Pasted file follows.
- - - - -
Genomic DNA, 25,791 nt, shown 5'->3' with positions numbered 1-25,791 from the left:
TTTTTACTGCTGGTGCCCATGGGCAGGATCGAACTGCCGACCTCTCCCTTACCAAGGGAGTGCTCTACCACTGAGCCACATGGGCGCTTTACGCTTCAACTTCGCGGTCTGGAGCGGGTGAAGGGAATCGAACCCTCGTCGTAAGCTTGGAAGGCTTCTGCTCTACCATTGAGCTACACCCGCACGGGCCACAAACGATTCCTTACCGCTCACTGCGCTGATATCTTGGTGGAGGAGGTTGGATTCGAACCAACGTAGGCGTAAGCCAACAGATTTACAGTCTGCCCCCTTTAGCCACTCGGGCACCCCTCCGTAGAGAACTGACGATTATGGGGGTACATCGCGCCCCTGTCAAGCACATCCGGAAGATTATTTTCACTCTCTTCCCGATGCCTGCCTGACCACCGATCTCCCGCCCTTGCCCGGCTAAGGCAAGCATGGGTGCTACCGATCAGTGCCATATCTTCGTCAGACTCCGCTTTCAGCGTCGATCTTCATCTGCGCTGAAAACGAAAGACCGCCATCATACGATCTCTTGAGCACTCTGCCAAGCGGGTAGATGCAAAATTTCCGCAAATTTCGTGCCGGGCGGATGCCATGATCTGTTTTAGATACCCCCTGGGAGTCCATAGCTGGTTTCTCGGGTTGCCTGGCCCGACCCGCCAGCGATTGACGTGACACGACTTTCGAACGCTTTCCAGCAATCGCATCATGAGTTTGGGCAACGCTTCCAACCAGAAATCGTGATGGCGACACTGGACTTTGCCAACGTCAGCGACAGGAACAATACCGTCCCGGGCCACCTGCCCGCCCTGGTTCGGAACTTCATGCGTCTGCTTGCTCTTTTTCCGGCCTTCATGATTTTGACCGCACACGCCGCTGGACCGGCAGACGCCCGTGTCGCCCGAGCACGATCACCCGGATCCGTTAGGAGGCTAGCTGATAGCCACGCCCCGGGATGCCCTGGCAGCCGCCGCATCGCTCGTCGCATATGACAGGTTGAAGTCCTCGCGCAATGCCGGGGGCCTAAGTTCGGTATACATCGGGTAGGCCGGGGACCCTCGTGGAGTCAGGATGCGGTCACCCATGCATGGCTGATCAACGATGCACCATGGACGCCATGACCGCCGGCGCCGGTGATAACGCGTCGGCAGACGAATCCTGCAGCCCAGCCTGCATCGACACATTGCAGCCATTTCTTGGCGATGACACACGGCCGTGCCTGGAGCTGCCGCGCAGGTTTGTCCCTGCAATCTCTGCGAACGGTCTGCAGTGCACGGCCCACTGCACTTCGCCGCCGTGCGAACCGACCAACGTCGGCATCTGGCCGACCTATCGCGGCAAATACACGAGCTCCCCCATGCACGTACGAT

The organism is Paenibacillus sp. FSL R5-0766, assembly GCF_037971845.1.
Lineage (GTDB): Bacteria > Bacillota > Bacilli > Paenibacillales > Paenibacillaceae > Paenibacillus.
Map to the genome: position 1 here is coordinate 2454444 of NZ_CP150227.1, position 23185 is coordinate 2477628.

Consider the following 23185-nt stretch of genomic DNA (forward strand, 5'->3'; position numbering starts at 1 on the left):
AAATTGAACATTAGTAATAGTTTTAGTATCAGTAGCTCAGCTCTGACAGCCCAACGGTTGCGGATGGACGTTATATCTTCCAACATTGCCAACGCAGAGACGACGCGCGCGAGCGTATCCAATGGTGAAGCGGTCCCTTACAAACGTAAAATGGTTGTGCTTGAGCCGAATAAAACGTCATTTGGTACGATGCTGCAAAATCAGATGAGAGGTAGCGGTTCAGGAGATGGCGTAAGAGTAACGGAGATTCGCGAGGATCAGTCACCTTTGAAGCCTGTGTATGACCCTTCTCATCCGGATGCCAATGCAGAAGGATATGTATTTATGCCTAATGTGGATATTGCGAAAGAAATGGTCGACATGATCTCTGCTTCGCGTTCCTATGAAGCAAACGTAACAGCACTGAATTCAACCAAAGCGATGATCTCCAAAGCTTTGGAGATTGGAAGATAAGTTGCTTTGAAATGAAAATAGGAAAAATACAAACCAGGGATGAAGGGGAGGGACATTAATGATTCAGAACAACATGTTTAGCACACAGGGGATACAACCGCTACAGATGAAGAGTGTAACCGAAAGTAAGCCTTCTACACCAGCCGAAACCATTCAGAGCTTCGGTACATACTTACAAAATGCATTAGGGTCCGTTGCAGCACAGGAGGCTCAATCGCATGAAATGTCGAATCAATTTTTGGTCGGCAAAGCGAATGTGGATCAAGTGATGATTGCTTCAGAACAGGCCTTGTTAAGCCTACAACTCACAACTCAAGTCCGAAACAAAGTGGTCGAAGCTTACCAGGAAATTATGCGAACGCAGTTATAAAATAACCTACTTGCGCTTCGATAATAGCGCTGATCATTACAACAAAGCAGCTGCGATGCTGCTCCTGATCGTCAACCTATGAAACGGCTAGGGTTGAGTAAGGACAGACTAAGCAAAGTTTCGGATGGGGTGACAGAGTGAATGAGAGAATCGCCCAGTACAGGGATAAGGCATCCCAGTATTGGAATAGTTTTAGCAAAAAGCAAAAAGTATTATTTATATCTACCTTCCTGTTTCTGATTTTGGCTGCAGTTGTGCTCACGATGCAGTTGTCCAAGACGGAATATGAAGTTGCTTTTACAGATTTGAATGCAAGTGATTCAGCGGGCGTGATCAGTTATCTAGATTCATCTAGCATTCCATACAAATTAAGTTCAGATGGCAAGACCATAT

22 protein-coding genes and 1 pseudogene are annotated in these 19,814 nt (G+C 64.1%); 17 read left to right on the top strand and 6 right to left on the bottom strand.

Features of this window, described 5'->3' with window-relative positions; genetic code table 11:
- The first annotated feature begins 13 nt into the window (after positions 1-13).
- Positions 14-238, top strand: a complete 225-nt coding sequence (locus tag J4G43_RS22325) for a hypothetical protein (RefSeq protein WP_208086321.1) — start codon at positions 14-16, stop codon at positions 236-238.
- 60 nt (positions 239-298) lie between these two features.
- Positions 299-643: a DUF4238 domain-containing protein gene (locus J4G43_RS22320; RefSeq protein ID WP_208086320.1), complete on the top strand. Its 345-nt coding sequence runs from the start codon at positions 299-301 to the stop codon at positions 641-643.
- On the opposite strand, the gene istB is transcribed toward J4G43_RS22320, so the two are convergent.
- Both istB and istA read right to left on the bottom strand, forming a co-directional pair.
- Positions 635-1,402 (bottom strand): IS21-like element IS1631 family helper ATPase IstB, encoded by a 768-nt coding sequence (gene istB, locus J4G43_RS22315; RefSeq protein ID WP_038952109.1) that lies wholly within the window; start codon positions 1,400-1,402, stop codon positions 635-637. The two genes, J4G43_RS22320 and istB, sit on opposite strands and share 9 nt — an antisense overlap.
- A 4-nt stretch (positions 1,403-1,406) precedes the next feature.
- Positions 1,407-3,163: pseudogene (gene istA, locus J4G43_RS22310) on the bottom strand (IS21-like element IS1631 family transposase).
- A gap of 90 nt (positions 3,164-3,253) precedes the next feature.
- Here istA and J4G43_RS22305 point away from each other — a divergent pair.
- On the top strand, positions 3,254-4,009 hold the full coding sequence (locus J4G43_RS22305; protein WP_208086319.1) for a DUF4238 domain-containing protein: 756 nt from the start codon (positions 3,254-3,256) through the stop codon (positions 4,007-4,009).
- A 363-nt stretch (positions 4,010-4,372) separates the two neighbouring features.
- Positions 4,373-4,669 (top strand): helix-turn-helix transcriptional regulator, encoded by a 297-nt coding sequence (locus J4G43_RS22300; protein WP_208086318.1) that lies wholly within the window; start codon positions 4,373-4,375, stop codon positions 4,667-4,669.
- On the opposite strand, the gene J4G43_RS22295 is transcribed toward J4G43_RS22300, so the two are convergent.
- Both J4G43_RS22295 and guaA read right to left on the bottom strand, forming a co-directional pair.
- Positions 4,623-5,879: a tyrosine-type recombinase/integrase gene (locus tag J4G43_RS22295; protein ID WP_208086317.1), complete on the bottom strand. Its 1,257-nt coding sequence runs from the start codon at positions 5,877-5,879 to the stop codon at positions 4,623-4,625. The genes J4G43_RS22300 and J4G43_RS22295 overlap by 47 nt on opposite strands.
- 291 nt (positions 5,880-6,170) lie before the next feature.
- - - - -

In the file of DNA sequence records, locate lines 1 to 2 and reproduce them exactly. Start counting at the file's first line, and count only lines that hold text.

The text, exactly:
Genomic DNA, 25,791 nt, shown 5'->3' with positions numbered 1-25,791 from the left:
TTTTTACTGCTGGTGCCCATGGGCAGGATCGAACTGCCGACCTCTCCCTTACCAAGGGAGTGCTCTACCACTGAGCCACATGGGCGCTTTACGCTTCAACTTCGCGGTCTGGAGCGGGTGAAGGGAATCGAACCCTCGTCGTAAGCTTGGAAGGCTTCTGCTCTACCATTGAGCTACACCCGCACGGGCCACAAACGATTCCTTACCGCTCACTGCGCTGATATCTTGGTGGAGGAGGTTGGATTCGAACCAACGTAGGCGTAAGCCAACAGATTTACAGTCTGCCCCCTTTAGCCACTCGGGCACCCCTCCGTAGAGAACTGACGATTATGGGGGTACATCGCGCCCCTGTCAAGCACATCCGGAAGATTATTTTCACTCTCTTCCCGATGCCTGCCTGACCACCGATCTCCCGCCCTTGCCCGGCTAAGGCAAGCATGGGTGCTACCGATCAGTGCCATATCTTCGTCAGACTCCGCTTTCAGCGTCGATCTTCATCTGCGCTGAAAACGAAAGACCGCCATCATACGATCTCTTGAGCACTCTGCCAAGCGGGTAGATGCAAAATTTCCGCAAATTTCGTGCCGGGCGGATGCCATGATCTGTTTTAGATACCCCCTGGGAGTCCATAGCTGGTTTCTCGGGTTGCCTGGCCCGACCCGCCAGCGATTGACGTGACACGACTTTCGAACGCTTTCCAGCAATCGCATCATGAGTTTGGGCAACGCTTCCAACCAGAAATCGTGATGGCGACACTGGACTTTGCCAACGTCAGCGACAGGAACAATACCGTCCCGGGCCACCTGCCCGCCCTGGTTCGGAACTTCATGCGTCTGCTTGCTCTTTTTCCGGCCTTCATGATTTTGACCGCACACGCCGCTGGACCGGCAGACGCCCGTGTCGCCCGAGCACGATCACCCGGATCCGTTAGGAGGCTAGCTGATAGCCACGCCCCGGGATGCCCTGGCAGCCGCCGCATCGCTCGTCGCATATGACAGGTTGAAGTCCTCGCGCAATGCCGGGGGCCTAAGTTCGGTATACATCGGGTAGGCCGGGGACCCTCGTGGAGTCAGGATGCGGTCACCCATGCATGGCTGATCAACGATGCACCATGGACGCCATGACCGCCGGCGCCGGTGATAACGCGTCGGCAGACGAATCCTGCAGCCCAGCCTGCATCGACACATTGCAGCCATTTCTTGGCGATGACACACGGCCGTGCCTGGAGCTGCCGCGCAGGTTTGTCCCTGCAATCTCTGCGAACGGTCTGCAGTGCACGGCCCACTGCACTTCGCCGCCGTGCGAACCGACCAACGTCGGCATCTGGCCGACCTATCGCGGCAAATACACGAGCTCCCCCATGCACGTACGAT